My Series 65 engine had its casting/parts number (40629-4) fairly visible in the accumulated 90 years of rust and dirt, but unlike my newer Series 65 engines there was no evidence of a casting date. That is until I applied acid and wirebrush scrubbing around the casting number. Now it has become an engine just made before Christmas 1928 and as a bonus the name Hercules appeared below the casting #.

Anyone know more about this, was Hercules an outside engine block supplier? Car is Canadian by the way.

 

I also applied acid to the engine number which now stands out almost as it was made yesterday.

 

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Posted (edited)

Thanks for the advice Narve N, you have done a great job bringing up the numbers !

 

ply33 thanks very much for the link. That is great - the FEDCO plate CL678D gives the following info:

 

331335263_29ChryslerFEDCO.PNG.abec3c06a37eddf650fa9f3958765f83.PNG70772474_FEDCO2.thumb.jpg.1e2d30f2e394cfaf4ffd21f4eb70cdd8.jpg

 

Thank you,

 

Piston.Broke

Edited by Piston.Broke (see edit history)

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Hi, 

I’m no expert, but I couldn’t make out the numbers on my Fedco plate, but being fussy I didn’t want to mask it out to paint the dash, so I drilled out the 2 spotwelds from the rear to remove it, Then when I looked at the rear of the plate the letters and number were as clear as day, even though backwards. I wonder if anyone else has used this method.

 

Cheers Dave 

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2 hours ago, Dave Phillips said:

Hi, 

I’m no expert, but I couldn’t make out the numbers on my Fedco plate, but being fussy I didn’t want to mask it out to paint the dash, so I drilled out the 2 spotwelds from the rear to remove it, Then when I looked at the rear of the plate the letters and number were as clear as day, even though backwards. I wonder if anyone else has used this method.

 

 

Dave, I never tried this but wish I had known about either method a few years back when I had to get a replacement VIN for a Series 65 with unreadable FEDCO plate. Your reverse-reading method would likely be last resort as some authorities (your DMV wherever you are) will frown upon drilled out spotwelds.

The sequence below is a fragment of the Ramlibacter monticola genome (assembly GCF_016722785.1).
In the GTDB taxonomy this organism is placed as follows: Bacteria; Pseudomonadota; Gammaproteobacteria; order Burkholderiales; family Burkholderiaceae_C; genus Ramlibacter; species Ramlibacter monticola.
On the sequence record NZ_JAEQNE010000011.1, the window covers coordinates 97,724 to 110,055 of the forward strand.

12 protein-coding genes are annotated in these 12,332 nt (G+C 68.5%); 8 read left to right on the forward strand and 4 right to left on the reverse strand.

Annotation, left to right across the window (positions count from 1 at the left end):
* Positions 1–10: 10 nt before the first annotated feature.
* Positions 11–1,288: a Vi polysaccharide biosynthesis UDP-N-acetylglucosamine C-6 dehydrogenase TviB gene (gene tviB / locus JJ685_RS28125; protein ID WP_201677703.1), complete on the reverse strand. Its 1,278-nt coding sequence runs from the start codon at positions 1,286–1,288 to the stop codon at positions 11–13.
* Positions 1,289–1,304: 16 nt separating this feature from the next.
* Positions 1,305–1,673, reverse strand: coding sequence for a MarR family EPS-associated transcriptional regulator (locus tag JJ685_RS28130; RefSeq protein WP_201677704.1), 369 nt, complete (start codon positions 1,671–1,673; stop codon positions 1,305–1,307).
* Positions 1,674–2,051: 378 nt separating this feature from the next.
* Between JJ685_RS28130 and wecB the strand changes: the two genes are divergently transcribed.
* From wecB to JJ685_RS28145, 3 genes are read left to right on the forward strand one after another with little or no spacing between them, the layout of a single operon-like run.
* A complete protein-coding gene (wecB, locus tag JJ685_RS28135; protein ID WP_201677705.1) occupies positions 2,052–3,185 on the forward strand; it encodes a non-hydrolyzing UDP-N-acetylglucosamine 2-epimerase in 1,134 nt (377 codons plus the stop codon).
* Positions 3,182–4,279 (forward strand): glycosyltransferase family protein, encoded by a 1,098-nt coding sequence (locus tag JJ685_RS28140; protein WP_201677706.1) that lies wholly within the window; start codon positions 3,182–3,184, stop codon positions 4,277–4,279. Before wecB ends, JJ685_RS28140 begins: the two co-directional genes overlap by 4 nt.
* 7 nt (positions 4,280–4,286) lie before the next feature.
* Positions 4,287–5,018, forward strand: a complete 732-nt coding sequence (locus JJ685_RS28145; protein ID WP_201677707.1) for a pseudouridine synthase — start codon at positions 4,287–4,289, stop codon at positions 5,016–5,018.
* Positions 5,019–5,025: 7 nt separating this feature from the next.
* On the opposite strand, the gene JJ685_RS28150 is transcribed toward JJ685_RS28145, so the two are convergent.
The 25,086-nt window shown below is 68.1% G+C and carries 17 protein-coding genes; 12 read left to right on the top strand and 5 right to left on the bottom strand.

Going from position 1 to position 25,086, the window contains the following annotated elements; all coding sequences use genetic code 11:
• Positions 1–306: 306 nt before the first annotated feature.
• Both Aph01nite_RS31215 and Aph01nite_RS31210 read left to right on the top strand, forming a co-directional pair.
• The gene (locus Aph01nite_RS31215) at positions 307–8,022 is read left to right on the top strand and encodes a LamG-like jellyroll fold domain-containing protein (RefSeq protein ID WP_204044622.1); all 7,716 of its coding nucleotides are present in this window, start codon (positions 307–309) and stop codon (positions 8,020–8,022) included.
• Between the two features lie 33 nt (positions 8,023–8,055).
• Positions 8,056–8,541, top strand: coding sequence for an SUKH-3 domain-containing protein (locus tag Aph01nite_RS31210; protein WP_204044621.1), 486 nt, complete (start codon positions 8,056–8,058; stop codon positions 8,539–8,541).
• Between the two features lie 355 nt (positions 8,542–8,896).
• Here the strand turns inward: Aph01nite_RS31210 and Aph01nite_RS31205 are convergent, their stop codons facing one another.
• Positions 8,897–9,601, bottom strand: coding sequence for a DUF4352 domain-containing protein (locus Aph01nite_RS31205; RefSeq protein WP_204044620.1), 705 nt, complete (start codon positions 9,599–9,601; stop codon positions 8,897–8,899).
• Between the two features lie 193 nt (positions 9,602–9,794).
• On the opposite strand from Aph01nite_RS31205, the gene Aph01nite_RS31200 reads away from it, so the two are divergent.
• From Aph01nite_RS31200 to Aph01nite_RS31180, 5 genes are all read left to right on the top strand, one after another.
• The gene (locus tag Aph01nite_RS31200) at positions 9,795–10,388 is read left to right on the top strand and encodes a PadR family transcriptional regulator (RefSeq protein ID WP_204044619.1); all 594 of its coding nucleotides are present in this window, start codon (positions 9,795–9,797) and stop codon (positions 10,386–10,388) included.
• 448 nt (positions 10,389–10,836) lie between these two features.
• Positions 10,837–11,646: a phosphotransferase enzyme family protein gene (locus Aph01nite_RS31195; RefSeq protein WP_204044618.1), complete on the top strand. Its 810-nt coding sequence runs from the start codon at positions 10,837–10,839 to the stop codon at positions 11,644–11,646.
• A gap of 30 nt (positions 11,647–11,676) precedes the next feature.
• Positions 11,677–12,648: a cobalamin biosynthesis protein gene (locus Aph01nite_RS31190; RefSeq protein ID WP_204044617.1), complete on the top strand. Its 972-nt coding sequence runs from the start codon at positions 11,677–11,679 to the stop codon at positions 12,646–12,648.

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11 hours ago, Narve N said:

 

 

Dave, I never tried this but wish I had known about either method a few years back when I had to get a replacement VIN for a Series 65 with unreadable FEDCO plate. Your reverse-reading method would likely be last resort as some authorities (your DMV wherever you are) will frown upon drilled out spotwelds.


I was very careful drilling it out , I made sure not to mark the plate at all, then I used some two pack glue to refit it, you would never know.  I even drilled some spot weld marks before I painted it.
I’m in the UK and once the car is registered over here, the DVLA  (our DMV) are not really interested in old cars. We get free road tax and no inspections after a car is 40 years old, all you need to do is insure it.

Stay Safe Dave

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Hello Narve & Dave,

                                     Removing the FEDCO plate should be the last resort but with many open cars it is the only way that they can ever be read. I have read many dozens of FEDCO serial number plates and a few fellows have removed them carefully and sent them to me from different parts of the US and Canada. On most of them, a little light glass bead blasting and they are much easier to read. Here are a few that I have read for people over the years, all of which have resulted in getting a build card from Chrysler. One thing I have done is to remove FEDCO plates from parts cars and clean and scan the front and back side at 2400 dpi and compile a collection of letters and numbers to assist myself in reading these plates. 

Jim Morley's DC-8.jpg

My Roadster's Original Plate.jpg

Van Larson-2.jpg

Image.jpg

Z-FEDCO Back Side Letter D .jpg

Z-FEDCO Back Side Letter E .jpg

Z-FEDCO Back Side Letter H.jpg

Z-FEDCO Back Side Number 2b .jpg

Z-FEDCO Back Side Number 3 .jpg

Z-FEDCO Back Side Number 6 .jpg

FEDCO Letter H.jpg

FEDCO Letter R (2).jpg

FEDCO Letter Y .jpg

FEDCO Number 6 .jpg